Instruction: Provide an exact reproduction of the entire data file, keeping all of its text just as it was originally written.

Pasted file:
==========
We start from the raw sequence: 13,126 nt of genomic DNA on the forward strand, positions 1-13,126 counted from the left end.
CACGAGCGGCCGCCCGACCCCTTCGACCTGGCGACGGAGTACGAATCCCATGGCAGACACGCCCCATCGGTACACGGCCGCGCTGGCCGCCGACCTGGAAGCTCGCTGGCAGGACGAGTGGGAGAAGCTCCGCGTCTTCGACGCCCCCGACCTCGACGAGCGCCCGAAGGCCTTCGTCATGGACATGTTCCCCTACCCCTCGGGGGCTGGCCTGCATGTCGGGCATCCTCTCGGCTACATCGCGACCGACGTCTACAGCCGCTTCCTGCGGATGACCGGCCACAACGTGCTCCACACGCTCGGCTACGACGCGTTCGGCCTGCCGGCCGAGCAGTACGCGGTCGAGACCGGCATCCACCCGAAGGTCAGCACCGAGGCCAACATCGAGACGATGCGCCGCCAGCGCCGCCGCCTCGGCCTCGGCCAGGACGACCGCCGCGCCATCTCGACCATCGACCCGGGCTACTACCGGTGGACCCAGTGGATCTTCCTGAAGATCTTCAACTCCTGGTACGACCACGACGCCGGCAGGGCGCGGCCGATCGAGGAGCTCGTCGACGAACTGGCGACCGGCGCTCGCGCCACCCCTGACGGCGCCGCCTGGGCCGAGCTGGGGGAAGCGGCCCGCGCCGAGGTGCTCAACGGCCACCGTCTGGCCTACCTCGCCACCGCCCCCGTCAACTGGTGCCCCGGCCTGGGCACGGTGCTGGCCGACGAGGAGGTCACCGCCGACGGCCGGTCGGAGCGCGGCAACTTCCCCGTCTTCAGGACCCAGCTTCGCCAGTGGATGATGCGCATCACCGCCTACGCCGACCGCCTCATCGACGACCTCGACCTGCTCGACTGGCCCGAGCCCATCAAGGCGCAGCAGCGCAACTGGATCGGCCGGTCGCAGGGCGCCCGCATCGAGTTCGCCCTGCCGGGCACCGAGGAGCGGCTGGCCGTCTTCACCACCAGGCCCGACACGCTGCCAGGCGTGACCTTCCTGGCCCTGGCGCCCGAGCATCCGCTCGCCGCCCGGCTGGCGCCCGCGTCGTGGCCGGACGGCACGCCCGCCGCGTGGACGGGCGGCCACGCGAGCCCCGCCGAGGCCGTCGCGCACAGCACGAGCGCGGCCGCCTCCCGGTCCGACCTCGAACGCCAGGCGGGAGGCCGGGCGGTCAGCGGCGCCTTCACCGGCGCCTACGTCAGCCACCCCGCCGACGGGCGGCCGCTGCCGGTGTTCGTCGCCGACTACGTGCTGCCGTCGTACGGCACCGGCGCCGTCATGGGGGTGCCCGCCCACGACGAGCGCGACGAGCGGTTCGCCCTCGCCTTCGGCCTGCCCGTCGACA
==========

We start from the raw sequence: 13,126 nt of genomic DNA on the forward strand, positions 1-13,126 counted from the left end.
CACGAGCGGCCGCCCGACCCCTTCGACCTGGCGACGGAGTACGAATCCCATGGCAGACACGCCCCATCGGTACACGGCCGCGCTGGCCGCCGACCTGGAAGCTCGCTGGCAGGACGAGTGGGAGAAGCTCCGCGTCTTCGACGCCCCCGACCTCGACGAGCGCCCGAAGGCCTTCGTCATGGACATGTTCCCCTACCCCTCGGGGGCTGGCCTGCATGTCGGGCATCCTCTCGGCTACATCGCGACCGACGTCTACAGCCGCTTCCTGCGGATGACCGGCCACAACGTGCTCCACACGCTCGGCTACGACGCGTTCGGCCTGCCGGCCGAGCAGTACGCGGTCGAGACCGGCATCCACCCGAAGGTCAGCACCGAGGCCAACATCGAGACGATGCGCCGCCAGCGCCGCCGCCTCGGCCTCGGCCAGGACGACCGCCGCGCCATCTCGACCATCGACCCGGGCTACTACCGGTGGACCCAGTGGATCTTCCTGAAGATCTTCAACTCCTGGTACGACCACGACGCCGGCAGGGCGCGGCCGATCGAGGAGCTCGTCGACGAACTGGCGACCGGCGCTCGCGCCACCCCTGACGGCGCCGCCTGGGCCGAGCTGGGGGAAGCGGCCCGCGCCGAGGTGCTCAACGGCCACCGTCTGGCCTACCTCGCCACCGCCCCCGTCAACTGGTGCCCCGGCCTGGGCACGGTGCTGGCCGACGAGGAGGTCACCGCCGACGGCCGGTCGGAGCGCGGCAACTTCCCCGTCTTCAGGACCCAGCTTCGCCAGTGGATGATGCGCATCACCGCCTACGCCGACCGCCTCATCGACGACCTCGACCTGCTCGACTGGCCCGAGCCCATCAAGGCGCAGCAGCGCAACTGGATCGGCCGGTCGCAGGGCGCCCGCATCGAGTTCGCCCTGCCGGGCACCGAGGAGCGGCTGGCCGTCTTCACCACCAGGCCCGACACGCTGCCAGGCGTGACCTTCCTGGCCCTGGCGCCCGAGCATCCGCTCGCCGCCCGGCTGGCGCCCGCGTCGTGGCCGGACGGCACGCCCGCCGCGTGGACGGGCGGCCACGCGAGCCCCGCCGAGGCCGTCGCGCACAGCACGAGCGCGGCCGCCTCCCGGTCCGACCTCGAACGCCAGGCGGGAGGCCGGGCGGTCAGCGGCGCCTTCACCGGCGCCTACGTCAGCCACCCCGCCGACGGGCGGCCGCTGCCGGTGTTCGTCGCCGACTACGTGCTGCCGTCGTACGGCACCGGCGCCGTCATGGGGGTGCCCGCCCACGACGAGCGCGACGAGCGGTTCGCCCTCGCCTTCGGCCTGCCCGTCGACA